On Facebook and my website, all images are highly compressed JPEGs of modest resolution. Printed at a common resolution of 300 pixels per inch, would produce just a thumbnail-size image. Printed larger would result in horrid JPEG artefacts. If a viewer likes my image and wants to keep a personal copy on their hard drive, I am fine with that.


If an advertiser wants to use one in a brochure, they can contact me and I can provide them with a high-resolution version licensed for their needs at an equitable negotiated price. If they want to use a download, the horrible quality will certainly detract from their product.

#11 lleo


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Posted 10 November 2017 - 03:04 PM


the only reason for signing or watermarking a photo is avoid others to get money out of it. Usually you do it if photography is your job or in case you have such an exceptional photo, or what you think is a exceptional photo, and you're worried somebody might get cash out of it.

There are also people who just want a citation, you can use their pictures if you name them.

Anyways, as other mates said above, the only way on the net to avoid having your work stolen is publish only low resolution pictures.

I publish my stuff on the socials only for work, not liking socials at all, with a size in which the longer side of the image is 450px

In this way, even if the photo is published with high resolution, it cannot be used for anything being too small sized.


#12 Adam Woodhouse

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Posted 28 November 2017 - 07:37 PM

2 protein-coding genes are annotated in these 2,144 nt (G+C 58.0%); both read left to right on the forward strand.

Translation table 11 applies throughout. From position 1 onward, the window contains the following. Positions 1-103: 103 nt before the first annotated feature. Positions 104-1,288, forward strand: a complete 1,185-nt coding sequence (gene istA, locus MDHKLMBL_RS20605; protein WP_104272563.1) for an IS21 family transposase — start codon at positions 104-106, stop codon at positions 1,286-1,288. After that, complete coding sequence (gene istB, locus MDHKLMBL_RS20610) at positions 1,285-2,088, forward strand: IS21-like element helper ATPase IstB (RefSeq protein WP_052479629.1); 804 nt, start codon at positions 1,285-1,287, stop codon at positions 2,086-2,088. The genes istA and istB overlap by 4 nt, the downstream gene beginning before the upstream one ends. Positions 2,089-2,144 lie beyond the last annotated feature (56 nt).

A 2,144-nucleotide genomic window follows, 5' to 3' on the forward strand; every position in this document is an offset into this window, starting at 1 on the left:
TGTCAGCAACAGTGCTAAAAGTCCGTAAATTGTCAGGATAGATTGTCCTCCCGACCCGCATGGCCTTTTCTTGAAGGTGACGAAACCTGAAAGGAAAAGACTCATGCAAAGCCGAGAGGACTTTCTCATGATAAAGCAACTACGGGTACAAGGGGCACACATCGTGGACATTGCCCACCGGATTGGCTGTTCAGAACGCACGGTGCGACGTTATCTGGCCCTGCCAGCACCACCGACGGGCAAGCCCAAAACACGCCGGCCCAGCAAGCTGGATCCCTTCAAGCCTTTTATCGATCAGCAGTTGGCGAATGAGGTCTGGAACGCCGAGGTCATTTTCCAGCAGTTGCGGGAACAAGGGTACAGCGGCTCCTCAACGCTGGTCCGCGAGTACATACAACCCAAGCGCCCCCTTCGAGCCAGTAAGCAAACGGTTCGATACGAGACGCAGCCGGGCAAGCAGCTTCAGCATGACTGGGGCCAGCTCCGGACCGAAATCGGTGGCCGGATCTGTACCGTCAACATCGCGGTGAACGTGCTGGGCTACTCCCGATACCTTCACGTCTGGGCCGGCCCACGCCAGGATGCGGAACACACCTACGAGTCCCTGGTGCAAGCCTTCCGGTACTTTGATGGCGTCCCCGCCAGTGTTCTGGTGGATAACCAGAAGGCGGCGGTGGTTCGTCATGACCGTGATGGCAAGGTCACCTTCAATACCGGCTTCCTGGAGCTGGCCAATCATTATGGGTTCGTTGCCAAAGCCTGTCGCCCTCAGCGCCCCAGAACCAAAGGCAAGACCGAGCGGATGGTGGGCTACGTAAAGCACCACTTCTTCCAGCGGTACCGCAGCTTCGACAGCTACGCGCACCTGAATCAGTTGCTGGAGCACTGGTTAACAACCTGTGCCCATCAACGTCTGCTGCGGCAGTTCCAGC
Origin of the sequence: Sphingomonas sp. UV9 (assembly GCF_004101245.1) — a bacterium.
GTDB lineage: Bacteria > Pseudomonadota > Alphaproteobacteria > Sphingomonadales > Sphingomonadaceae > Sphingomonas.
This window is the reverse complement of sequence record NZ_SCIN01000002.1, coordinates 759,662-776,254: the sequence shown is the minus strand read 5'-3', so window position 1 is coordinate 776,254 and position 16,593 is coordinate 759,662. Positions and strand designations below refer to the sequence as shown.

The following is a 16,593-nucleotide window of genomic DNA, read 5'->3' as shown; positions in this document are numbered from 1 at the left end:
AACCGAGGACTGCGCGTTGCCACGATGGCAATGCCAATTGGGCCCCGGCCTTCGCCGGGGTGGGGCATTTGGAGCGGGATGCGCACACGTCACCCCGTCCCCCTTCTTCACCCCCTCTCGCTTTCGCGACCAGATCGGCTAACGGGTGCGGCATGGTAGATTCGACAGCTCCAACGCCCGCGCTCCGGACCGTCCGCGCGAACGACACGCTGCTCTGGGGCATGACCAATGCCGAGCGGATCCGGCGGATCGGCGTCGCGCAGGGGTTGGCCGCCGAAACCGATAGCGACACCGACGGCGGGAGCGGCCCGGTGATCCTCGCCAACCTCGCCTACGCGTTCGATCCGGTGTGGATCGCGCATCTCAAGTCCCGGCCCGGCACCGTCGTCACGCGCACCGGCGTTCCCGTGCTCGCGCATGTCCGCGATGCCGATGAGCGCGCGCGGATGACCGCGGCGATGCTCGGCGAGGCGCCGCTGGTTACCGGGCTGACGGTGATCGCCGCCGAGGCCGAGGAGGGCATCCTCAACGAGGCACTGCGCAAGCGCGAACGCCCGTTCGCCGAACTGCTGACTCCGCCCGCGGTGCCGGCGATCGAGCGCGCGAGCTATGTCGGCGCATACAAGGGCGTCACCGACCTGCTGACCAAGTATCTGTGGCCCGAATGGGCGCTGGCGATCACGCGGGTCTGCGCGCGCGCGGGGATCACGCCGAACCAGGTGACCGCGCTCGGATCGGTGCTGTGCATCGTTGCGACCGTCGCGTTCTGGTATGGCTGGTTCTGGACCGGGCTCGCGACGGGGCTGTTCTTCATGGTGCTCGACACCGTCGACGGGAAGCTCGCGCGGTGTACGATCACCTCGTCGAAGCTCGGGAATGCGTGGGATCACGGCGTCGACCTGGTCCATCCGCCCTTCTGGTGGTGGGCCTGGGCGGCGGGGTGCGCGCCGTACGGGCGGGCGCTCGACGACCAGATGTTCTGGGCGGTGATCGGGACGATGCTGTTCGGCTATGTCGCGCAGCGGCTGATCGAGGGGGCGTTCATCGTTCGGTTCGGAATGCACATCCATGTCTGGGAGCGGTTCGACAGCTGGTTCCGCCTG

I use to when I started my part time photography business.  But over the years I realized it accomplished nothing.  So I don't any longer.  Images that I post online are typically no more than 2 mp and I usually save them at 1 DPI.

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#13 Chucktin


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Posted 07 December 2017 - 05:49 PM

Be warned - if you are concerned about copyrights (yours), not only can metadata be stripped, and a lot of sharing sites do that, but recent news includes an article about software that strips out watermarks unless you can randomize it sufficiently. And the beat goes on ...

Sent from my Pixel XL using Tapatalk

#14 konzy


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Posted 09 December 2017 - 06:34 PM

Haven't checked this topic for a while. Thanks everyone for your inputs! That's very interesting, and indeed, I guess it depends on a lot of factors.


Chucktin, I wasn't aware of this new "feature"... That's sad!

#15 JXPhotoGuy



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Posted 09 December 2017 - 07:44 PM

I don't worry about it any longer.... retired on social security, so I don't shoot for profit any longer.

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Also tagged with one or more of these keywords: watermark, copyright